Why New Fans Will Love The Link Awakening’s Remake

The Legend of Zelda series is one of the most popular, enduring video games series in the world. If you’re reading this article – heck, if you’re reading our website – you’re fully aware of this. Even so, there have been so many LoZ games over the years (the first one for the NES was released in 1986, if you can believe that) that it’s excusable to have missed one here or there.

Link’s Awakening was the fourth title released in the series back in 1993, the first in the series for the Game Boy. It was actually first in a lot of ways, as it was the first title to exclude Princess Zelda, as well as the first to be set entirely outside of the Kingdom of Hyrule. It was later re-released as a launch game for the Game Boy Colour (Link’s Awakening DX) in 1998, and since then, there have been 18 (yes, eighteen) games in the main series.

If you’ve never played it before, you’re missing out – it’s my personal favourite Zelda game. However, for those who have not played it, thanks to a recent announcement that it’s coming to the Switch later this year, you’ll soon have a chance to experience one of the darkest, weirdest Zelda games out there:

The plot in a nutshell: Link, travelling via boat to train overseas after the events of A Link To The Past, runs into a terrible storm. His boat destroyed, he washes up on the shores of Koholint Island, where a young woman finds him. The woman, Marin, nurses him back to health, and once Link recovers his sword, he’s told the only way to return home is to wake the Wind Fish, who slumbers in an egg at the top of the island.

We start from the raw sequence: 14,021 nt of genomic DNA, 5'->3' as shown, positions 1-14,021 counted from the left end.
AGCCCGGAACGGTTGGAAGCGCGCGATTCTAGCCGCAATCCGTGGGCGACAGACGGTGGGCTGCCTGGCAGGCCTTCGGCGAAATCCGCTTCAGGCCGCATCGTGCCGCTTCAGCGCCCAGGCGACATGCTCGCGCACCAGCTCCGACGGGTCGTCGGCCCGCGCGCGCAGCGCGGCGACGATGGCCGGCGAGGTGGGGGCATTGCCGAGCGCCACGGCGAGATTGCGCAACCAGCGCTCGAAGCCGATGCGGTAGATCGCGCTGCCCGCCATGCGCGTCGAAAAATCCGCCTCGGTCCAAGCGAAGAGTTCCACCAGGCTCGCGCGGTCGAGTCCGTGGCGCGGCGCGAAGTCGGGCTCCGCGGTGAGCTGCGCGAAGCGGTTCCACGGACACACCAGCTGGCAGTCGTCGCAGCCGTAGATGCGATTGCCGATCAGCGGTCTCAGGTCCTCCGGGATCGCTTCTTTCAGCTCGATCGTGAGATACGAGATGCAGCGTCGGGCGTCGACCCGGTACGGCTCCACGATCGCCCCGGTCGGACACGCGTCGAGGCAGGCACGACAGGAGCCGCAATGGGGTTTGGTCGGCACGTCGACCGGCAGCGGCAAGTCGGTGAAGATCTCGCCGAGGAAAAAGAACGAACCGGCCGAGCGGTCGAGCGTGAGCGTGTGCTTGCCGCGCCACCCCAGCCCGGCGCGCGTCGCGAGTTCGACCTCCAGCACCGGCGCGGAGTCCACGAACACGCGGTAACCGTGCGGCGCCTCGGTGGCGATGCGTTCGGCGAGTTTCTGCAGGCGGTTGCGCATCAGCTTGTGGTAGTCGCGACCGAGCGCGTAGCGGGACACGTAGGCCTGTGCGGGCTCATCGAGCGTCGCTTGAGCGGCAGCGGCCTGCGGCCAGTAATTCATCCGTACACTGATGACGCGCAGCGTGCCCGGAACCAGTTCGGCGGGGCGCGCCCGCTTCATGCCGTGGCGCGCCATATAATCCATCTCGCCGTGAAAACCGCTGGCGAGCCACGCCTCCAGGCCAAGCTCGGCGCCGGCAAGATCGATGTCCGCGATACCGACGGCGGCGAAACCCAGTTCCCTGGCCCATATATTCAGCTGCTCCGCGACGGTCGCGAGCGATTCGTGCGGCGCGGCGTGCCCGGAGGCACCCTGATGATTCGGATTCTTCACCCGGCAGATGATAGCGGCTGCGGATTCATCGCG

I think one of the best parts of this game is the strangeness factor that follows everything around. Everything has a Twilight ZoneTwin Peaks-esque feel (more on that here), with some fun-but-weird characters filling out every corner of the island (try stealing something from the town shop!). As mentioned, it’s also strangely dark: Link travels Koholint, trawling dungeons to collect each of the eight musical instruments needed to wake the Wind Fish. As he defeats each boss, they scream and lament as they are being defeated, afraid of being erased from reality. It’s somewhat disconcerting, but Link simply continues on his quest.

Majora’s Mask is often cited as being the ‘darkest Zelda game’, which I think is generally a fair assessment: the entire game is permeated by the feeling of inevitable destruction, heralded by the moon getting closer every day. Link’s Awakening is dark in a different way, as everything about Koholint Island and its denizens carries a feeling of unease, of a dread that lurks just around the corner – one that you never see until the end of the game.

Image result for link's awakening

The adventure itself is pretty linear, but then again, that’s a time-honoured tradition for the Zelda series. It’s fun without being too hard, though the game rewards you for completing it without dying once (at least the Game Boy versions did, we’ll see about the Switch version). The music is perhaps one of the game’s highlights – from Marin’s melody to the haunting Ballad of the Wind Fish, it’s all a treat to listen to.

When asked, many will say Ocarina of Time or Majora’s Mask are the best games in the Zelda canon – deservedly so. But for me, Link’s Awakening is my unequivocal favourite, and when the remake comes out later this year, I can’t wait to experience it all over again.

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